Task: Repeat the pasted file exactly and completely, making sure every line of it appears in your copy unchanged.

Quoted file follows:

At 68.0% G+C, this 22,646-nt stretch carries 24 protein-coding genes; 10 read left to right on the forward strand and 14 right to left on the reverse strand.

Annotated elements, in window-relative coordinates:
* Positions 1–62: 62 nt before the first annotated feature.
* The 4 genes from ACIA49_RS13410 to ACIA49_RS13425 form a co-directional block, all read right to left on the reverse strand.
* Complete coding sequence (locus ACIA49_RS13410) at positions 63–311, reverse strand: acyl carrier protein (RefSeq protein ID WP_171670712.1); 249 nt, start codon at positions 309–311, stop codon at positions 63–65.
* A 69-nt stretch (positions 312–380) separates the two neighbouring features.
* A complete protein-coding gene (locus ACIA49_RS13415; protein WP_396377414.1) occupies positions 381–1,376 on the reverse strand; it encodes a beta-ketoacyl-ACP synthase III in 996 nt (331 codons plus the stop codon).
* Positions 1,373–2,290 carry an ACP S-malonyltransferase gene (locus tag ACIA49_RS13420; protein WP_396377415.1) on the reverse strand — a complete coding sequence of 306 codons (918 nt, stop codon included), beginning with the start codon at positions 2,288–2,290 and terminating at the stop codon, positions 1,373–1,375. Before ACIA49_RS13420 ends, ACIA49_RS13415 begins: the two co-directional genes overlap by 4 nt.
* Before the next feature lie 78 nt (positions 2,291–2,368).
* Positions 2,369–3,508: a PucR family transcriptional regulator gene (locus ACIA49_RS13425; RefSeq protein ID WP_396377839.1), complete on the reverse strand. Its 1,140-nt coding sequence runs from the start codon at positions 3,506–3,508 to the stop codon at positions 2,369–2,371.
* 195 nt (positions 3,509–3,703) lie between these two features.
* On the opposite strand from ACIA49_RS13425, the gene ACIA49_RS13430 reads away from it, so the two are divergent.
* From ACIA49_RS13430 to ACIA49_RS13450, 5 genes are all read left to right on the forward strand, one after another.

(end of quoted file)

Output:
At 68.0% G+C, this 22,646-nt stretch carries 24 protein-coding genes; 10 read left to right on the forward strand and 14 right to left on the reverse strand.

Annotated elements, in window-relative coordinates:
* Positions 1–62: 62 nt before the first annotated feature.
* The 4 genes from ACIA49_RS13410 to ACIA49_RS13425 form a co-directional block, all read right to left on the reverse strand.
* Complete coding sequence (locus ACIA49_RS13410) at positions 63–311, reverse strand: acyl carrier protein (RefSeq protein ID WP_171670712.1); 249 nt, start codon at positions 309–311, stop codon at positions 63–65.
* A 69-nt stretch (positions 312–380) separates the two neighbouring features.
* A complete protein-coding gene (locus ACIA49_RS13415; protein WP_396377414.1) occupies positions 381–1,376 on the reverse strand; it encodes a beta-ketoacyl-ACP synthase III in 996 nt (331 codons plus the stop codon).
* Positions 1,373–2,290 carry an ACP S-malonyltransferase gene (locus tag ACIA49_RS13420; protein WP_396377415.1) on the reverse strand — a complete coding sequence of 306 codons (918 nt, stop codon included), beginning with the start codon at positions 2,288–2,290 and terminating at the stop codon, positions 1,373–1,375. Before ACIA49_RS13420 ends, ACIA49_RS13415 begins: the two co-directional genes overlap by 4 nt.
* Before the next feature lie 78 nt (positions 2,291–2,368).
* Positions 2,369–3,508: a PucR family transcriptional regulator gene (locus ACIA49_RS13425; RefSeq protein ID WP_396377839.1), complete on the reverse strand. Its 1,140-nt coding sequence runs from the start codon at positions 3,506–3,508 to the stop codon at positions 2,369–2,371.
* 195 nt (positions 3,509–3,703) lie between these two features.
* On the opposite strand from ACIA49_RS13425, the gene ACIA49_RS13430 reads away from it, so the two are divergent.
* From ACIA49_RS13430 to ACIA49_RS13450, 5 genes are all read left to right on the forward strand, one after another.